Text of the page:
When it comes to getting an Internet Service Provider (ISP) for your business, one of the questions that comes up is "Do you need a static IP address?" In the eyes of the ISP, you have to have a static IP address if you plan on hosting your own applications, or even a VPN for remote access. They tell you this because they charge you for that block or even that single IP address. What that means is that your public IP address will always be the same. In most cases, like in your home, your public IP address is dynamic. The frequency of the change varies by ISP but usually ranges from 7-15 days. That time period is called your IP address lease. If you are a web designer and want to find out how to make more income check out these residual income tips Sometimes, you will even get the same IP address when your lease is up. Again, that depends on a myriad of circumstances but for the sake of this quick tip, it changes every 7-15 days. If your IP address changes, and you host your application, the application will become unreachable because your Domain Name Server (DNS) will be pointing to your old IP address. So how do you go about hosting your applications with a dynamic address you ask? Here you go...
Navigate to a dynamic DNS host of your choosing. For this quick tip, we will use DynDNS.org. Open a free account and navigate to the "Your Hosts" section. Input the accont credentials that you created on the DynDNS.org website and the hostname you created Hostname.DynDNS.org. Now your router will update your IP address every time it changes and the CNAME record you created will always have the latest
Once that's done, navigate to your hosting companies DNS settings for your domain name. In this case, we will be suing the GoDaddy DNS administrator panel. In the zone file, create a new "CNAME" record and name it whatever you want. In this case, we will use VPN as the CNAME. In the hostname field, input the DynDNS hostname we created in step 2, Hostname.DynDNS.org.
Finally, you need to configure Dynamic DNS on either your router or a computer on your network. If you have a router that supports DDNS, like the WRT54G by Linksys, simply log into your router (if you don't know how to log into your router, consult the documentation that was included with your router). For this quick tip we will be using the referenced Linksys WRT54G router. Once logged in, navigate to the DDNS section of the web interface. From the drop down menu, select DynDNS.org as the hosting provider and input the account you created in step one. In the hostname field, input the Hostname.DynDNS.org that we created earlier. Once thats done, click on "Save Changes" and restart your router.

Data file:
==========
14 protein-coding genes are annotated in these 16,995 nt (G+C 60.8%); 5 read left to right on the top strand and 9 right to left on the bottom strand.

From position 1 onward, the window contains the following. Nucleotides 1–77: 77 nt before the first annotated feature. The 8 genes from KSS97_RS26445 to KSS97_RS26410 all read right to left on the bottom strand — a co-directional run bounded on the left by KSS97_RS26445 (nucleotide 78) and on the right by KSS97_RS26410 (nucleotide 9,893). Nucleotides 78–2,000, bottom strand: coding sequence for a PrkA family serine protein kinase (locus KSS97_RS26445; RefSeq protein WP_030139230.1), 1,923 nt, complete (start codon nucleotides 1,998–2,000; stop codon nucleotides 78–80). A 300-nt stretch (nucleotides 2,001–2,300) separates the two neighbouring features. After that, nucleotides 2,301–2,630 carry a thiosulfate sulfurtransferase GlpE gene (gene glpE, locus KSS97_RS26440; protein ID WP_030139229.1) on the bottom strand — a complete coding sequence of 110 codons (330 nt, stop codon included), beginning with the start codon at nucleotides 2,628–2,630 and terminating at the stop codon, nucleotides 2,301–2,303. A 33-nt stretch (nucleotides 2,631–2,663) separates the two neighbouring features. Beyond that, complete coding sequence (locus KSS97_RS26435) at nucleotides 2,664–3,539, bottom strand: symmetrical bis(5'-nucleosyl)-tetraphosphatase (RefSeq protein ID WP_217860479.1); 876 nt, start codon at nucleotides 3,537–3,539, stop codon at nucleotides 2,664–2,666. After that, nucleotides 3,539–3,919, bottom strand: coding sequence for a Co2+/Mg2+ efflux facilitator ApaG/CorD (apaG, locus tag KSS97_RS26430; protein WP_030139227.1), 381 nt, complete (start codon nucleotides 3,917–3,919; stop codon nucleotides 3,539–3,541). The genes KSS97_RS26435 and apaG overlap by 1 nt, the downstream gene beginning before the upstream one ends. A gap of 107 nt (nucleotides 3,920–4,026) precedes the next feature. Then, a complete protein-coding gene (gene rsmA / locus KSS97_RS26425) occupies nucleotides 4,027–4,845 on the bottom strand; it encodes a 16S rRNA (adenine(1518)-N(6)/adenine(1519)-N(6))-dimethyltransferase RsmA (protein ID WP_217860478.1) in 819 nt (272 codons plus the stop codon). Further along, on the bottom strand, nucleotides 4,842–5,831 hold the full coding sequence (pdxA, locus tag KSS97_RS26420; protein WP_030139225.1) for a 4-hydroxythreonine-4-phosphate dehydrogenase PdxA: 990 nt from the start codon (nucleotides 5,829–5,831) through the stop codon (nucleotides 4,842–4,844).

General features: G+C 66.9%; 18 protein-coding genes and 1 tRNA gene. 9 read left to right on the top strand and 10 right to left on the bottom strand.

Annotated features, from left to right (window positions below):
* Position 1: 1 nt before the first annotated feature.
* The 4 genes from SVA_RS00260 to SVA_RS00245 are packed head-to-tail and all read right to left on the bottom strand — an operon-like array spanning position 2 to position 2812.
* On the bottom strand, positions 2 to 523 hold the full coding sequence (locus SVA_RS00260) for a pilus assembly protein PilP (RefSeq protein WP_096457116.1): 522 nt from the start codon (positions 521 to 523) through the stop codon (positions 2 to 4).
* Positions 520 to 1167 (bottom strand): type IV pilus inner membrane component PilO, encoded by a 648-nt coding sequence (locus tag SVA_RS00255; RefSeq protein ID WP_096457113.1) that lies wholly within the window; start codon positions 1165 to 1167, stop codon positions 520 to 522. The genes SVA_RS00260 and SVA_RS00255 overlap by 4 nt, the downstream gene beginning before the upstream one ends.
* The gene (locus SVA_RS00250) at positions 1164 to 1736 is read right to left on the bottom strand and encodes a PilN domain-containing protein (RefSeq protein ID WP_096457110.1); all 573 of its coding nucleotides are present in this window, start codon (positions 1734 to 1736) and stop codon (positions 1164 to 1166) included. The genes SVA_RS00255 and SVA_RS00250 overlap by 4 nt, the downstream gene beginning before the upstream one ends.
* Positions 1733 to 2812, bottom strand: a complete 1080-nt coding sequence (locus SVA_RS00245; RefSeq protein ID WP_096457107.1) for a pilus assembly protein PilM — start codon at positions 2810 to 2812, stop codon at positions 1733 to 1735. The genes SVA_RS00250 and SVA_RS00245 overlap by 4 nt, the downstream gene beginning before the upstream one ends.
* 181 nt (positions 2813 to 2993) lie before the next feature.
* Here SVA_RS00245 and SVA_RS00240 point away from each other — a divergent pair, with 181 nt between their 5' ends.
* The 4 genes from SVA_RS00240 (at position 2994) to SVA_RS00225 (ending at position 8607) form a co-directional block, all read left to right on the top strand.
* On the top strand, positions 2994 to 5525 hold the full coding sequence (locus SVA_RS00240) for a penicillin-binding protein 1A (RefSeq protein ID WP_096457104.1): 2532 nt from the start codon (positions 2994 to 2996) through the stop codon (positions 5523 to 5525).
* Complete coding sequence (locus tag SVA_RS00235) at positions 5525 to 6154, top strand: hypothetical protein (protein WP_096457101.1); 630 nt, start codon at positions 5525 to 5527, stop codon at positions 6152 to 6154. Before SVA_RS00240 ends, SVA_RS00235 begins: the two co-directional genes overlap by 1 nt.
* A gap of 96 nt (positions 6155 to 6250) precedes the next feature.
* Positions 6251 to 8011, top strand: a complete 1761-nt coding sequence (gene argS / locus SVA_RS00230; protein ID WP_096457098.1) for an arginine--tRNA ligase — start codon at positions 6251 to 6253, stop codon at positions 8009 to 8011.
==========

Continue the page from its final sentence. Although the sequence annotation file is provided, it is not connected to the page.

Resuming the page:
If you dont have a router that support Dynamic DNS, you can still use the DynDNS.org service by downloading the client HERE. Once downloaded, install the application and launch it. The first window that pops up is going to ask for your account credentials. Insert the credentials we created in step 1 once again.
Once you are logged in, your available hosts will be listed in the client window. Make sure you tick the box next to the Hostname.DynDNS.org host that we created earlier and click "Apply." The client will now update your IP whenever it detects a WAN IP change. The client will also automatically start whenever the computer is turned on. You want to keep this machine on at all times and because of that, it's best to make the client a server or other network service provider.
All done! You can now host your applications from a dynamic IP address. With the CNAME record we created, anytime you navigate to that address, it will automatically forward to the Hostname.DynDNS.org. Because we have that hostname setup on our DynDNS client, the IP address will always be right without us having to change any DNS records. As for website hosting, this example does not work as well because you have to create a subdomain in order to CNAME the record. You could forward all traffic going to YourDomain.com to Hostname.DynDNS.org but that would severely hurt you as far as traffic and Search Engine Optimization (SEO) goes.
As always, if you have any questions, comments, gripes, and/or complaints, please forward them to me directly at Frank@GandGNetworks.com. Be sure to check us out on Yelp by clicking HERE, Like us on Facebook by clicking HERE, and follow us on Twitter by clicking HERE.
Lead Network Engineer
G&G Network Design and Cabling, LLC